The EU with 29 members would cover 3,86 percent of the world's area, have 8,92 percent of the world's population and 22,94 percent of the world's income. The US follows the EU, which is the biggest economy in the world, with $10 trillion 614 billion. China, which has been growing at an extraordinary speed is third rank with $6 trillion 435 million and Japan became the fourth by $3 trillion 641 million. India, which has been outpaced by China for 40-50 years though it is also growing steadilyat about 5-6 percent with $3 trillion 68 billion, is fifth. Brazil, which was a symbol of instability for its rapid booms and busts is sixth with $1 trillion 322 billion and seventh is Russia, which faced a big economic crisis in 1990s but recovered recently with $1 trillion 279 million.
March 16-19, 2005
Boca Raton Resort & Club
Boca Raton, Florida
Futures industry professionals attend the International Futures Industry Conference to exchange ideas, share information, discuss trends and network with peers. Boca has been the showcase for innovation. The place to introduce new products and express new ideas. The venue to seek convergence of the industry.
Today brokerage executives, exchange officials, policymakers, money managers and service providers come from more than 30 countries to attend this annual gathering of the industry's leadership.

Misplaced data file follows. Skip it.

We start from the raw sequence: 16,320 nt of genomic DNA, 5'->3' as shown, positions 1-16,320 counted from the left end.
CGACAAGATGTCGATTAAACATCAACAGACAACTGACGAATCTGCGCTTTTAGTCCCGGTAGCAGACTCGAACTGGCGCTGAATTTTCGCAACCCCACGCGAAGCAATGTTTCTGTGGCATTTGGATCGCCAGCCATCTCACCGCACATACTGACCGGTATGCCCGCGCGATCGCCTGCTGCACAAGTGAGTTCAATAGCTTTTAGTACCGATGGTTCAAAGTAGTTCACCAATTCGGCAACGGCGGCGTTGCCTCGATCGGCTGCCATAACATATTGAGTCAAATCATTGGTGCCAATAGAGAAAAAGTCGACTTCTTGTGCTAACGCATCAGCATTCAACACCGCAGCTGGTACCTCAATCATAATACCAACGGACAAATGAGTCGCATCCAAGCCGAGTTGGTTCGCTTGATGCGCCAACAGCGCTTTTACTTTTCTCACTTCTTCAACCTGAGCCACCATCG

To download the Boca 2005 Brochure* for registration information and a preliminary schedule of events from the conference site go to: http://www.futuresindustry.org/boca2005-2459.asp
The Dutch government has announced plans to reduce its current 34.5% corporation tax rate to 30% by 2007. The corporation tax will be reduced in three stages, with the first cut, totaling 3%, taking place as soon as January 1, 2005.
The Dutch government expects the corporation tax rate cut to lead to more foreign investment while making Dutch companies more competitive with counterparts in countries with lower tax rates.
Source: Dutch Ministry of Finance
British EU trade commissioner Peter Mandelson modestly admitted that Britain has much to learn from the EU. He points out: "To produce the same output UK workers work 14% longer hours than German workers and 29% longer than French workers."